In the optical silence of lockdown, the filmmaker found a new freedom
Most of human history has been a lockdown. Across the millennia, the majority of people lived in a kind of bell jar. With the exception of the transcontinental explorers and colonizers, human lives were visually centripetal, directed inwards to villages, families, small communities or early cities. People didn’t see afar.
My own youth in Belfast in the 1970s was a version of this. In the Troubles we didn’t travel much, other people were a potential threat, few visited Northern Ireland and shops closed early. The Troubles were a lockdown. We stayed at home and thought outwards, centrifugally, seeing New York on TV and in films, and imagining being there.
Maybe this is why I’ve made a film in a bell jar. I’ve adapted my book The Story of Looking (2017), which is a tour of the visual world, into a movie, but instead of jumping on planes to film the temples of India, the bazaars of Tehran, dawn in the north of Sweden or autumn at Frank Lloyd’s Wright’s Falling Water, I…stayed in bed. I didn’t even open the blinds in my bedroom. I love the films of Robert Bresson, whose central metaphor was imprisonment, but that’s not why I stayed put. And nor did COVID-19 force me to make a film about looking outwards by staying in. I decided to go nowhere before the pandemic imposed its bell jar from which we peeped, hibernating. Instead, my hunch was that, by doing the opposite of what is expected, I might trick myself into showing something more original.
As I filmed in my dark room, my bell jar, I felt as if I’d turned off the visual radio. There was an optical silence and, in that silence, I…projected. In Baghdad way back in the ninth century, scientist and polyglot medic Hunayn ibn Ishaq suggested that when we see, a kind of spirit travels forward from our brains, out through our eyes into the world, bounces off and is reshaped by an object, the new shape travelling back into the eye and, beyond, to our brain. This isn’t true, yet neuroscience now shows that when we look there’s more electrical activity from the back of our brain travelling forward than from the front, backwards. Looking isn’t gathering or absorbing from out to in as much as it is anticipating, searching through the previously seen.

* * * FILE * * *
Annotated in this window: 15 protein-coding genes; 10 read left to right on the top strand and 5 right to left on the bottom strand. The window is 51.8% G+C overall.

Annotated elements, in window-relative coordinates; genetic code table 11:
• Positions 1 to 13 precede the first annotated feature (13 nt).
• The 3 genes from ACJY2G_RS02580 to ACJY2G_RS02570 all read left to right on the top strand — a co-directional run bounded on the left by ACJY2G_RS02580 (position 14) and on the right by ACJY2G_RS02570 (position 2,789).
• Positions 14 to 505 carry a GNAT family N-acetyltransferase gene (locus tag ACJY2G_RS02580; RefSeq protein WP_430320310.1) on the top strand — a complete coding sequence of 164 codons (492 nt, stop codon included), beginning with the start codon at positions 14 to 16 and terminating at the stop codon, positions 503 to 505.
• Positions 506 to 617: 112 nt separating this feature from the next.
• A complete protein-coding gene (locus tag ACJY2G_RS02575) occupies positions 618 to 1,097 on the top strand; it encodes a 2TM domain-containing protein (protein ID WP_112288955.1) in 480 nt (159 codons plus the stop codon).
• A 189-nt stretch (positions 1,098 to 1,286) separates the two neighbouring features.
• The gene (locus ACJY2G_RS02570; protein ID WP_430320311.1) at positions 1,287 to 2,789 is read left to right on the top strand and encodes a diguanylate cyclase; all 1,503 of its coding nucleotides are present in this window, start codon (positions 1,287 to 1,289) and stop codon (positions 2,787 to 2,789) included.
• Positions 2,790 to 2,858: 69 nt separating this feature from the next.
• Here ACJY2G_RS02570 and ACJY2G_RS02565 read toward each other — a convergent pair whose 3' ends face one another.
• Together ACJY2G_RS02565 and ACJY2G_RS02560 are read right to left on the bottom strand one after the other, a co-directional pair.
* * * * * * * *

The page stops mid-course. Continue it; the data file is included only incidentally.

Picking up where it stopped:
The previously seen. In modern life, forced into the pandemic’s bell jar, we fed on the previously seen like a squirrel feeds on nuts that it has hidden away. As I lay in my bed I was aware of how much I’ve seen, and the feeling of recall. That feeling was consoling. I remembered looking out my window one dawn, months earlier, and seeing a guy standing on a distant rooftop, just looking at the cityscape. I remembered filming an old coal power station as its chimneys were blown up.
And in my self-imposed confinement, there was a further reduction of looking. I had recently got a diagnosis of a bad cataract and so went to an eye hospital to get it removed. Sedated, one eye covered, my eye was sliced into. Under the surgeon’s knife, I thought of a great Indian Bengali film, Satyajit Ray’s Jalsaghar (The Music Room, 1958), in which the main character is mostly confined to a room and sees a chandelier reflected in his whisky glass. From this my inner eye jumped to kaleidoscopic Busby Berkeley dance routines and from that to electron microscope shots. I could not see – the lens in my left eye was removed – yet I projected so much.
What was the nature of this projection? The connection between the images I saw certainly wasn’t rational or inductive. Instead, my brain seemed to be linking together, as if in a chain, things with optical similarity – the microcosm of the glass, dance and microscope shot. Freed from the need to make sense, it played and soared like a swift in summer.
I wish it would do so more often. Russian theorist Viktor Shklovsky often wrote of what he called ostranenie, the de-familiarization of perception. He felt that we project too much, that when we see something we bring to it too many pre-seeings, that we are confined by what we have seen before. I love his idea of ostranenie. It aims for emancipation. Lying in my bed in the dark, and even in the pandemic’s bell jar, I admit that I felt a kind of emancipation. I haven’t been sick with COVID-19 (yet), so am very lucky. Instead, the bell jar was an incubator for me.
It gave me visual thinking time.
Mark Cousins, The Story of Looking, is released 17 September on Modern Films, in theatres and virtual cinema. ArtReview readers can catch a special virtual preview of the film 15-16 September by prebooking here.